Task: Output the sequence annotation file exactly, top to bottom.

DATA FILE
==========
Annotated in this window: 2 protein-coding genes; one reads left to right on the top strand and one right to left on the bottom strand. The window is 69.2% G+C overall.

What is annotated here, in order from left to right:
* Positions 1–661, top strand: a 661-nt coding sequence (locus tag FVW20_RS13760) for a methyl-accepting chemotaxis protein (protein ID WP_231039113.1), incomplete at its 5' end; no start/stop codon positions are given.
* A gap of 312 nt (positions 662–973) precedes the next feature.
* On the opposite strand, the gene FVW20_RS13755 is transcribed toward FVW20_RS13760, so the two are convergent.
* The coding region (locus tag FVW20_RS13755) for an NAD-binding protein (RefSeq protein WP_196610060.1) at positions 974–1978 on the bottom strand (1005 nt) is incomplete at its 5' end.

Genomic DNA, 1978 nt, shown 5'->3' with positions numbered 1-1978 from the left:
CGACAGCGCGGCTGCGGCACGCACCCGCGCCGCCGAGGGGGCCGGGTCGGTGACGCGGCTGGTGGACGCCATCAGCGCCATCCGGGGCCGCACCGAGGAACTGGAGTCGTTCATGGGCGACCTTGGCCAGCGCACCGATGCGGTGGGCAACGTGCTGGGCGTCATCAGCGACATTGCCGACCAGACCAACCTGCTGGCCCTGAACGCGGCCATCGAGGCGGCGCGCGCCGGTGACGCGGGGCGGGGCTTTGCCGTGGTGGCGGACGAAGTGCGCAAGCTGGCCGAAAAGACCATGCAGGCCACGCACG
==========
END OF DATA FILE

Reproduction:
Annotated in this window: 2 protein-coding genes; one reads left to right on the top strand and one right to left on the bottom strand. The window is 69.2% G+C overall.

What is annotated here, in order from left to right:
* Positions 1–661, top strand: a 661-nt coding sequence (locus tag FVW20_RS13760) for a methyl-accepting chemotaxis protein (protein ID WP_231039113.1), incomplete at its 5' end; no start/stop codon positions are given.
* A gap of 312 nt (positions 662–973) precedes the next feature.
* On the opposite strand, the gene FVW20_RS13755 is transcribed toward FVW20_RS13760, so the two are convergent.
* The coding region (locus tag FVW20_RS13755) for an NAD-binding protein (RefSeq protein WP_196610060.1) at positions 974–1978 on the bottom strand (1005 nt) is incomplete at its 5' end.

Genomic DNA, 1978 nt, shown 5'->3' with positions numbered 1-1978 from the left:
CGACAGCGCGGCTGCGGCACGCACCCGCGCCGCCGAGGGGGCCGGGTCGGTGACGCGGCTGGTGGACGCCATCAGCGCCATCCGGGGCCGCACCGAGGAACTGGAGTCGTTCATGGGCGACCTTGGCCAGCGCACCGATGCGGTGGGCAACGTGCTGGGCGTCATCAGCGACATTGCCGACCAGACCAACCTGCTGGCCCTGAACGCGGCCATCGAGGCGGCGCGCGCCGGTGACGCGGGGCGGGGCTTTGCCGTGGTGGCGGACGAAGTGCGCAAGCTGGCCGAAAAGACCATGCAGGCCACGCACG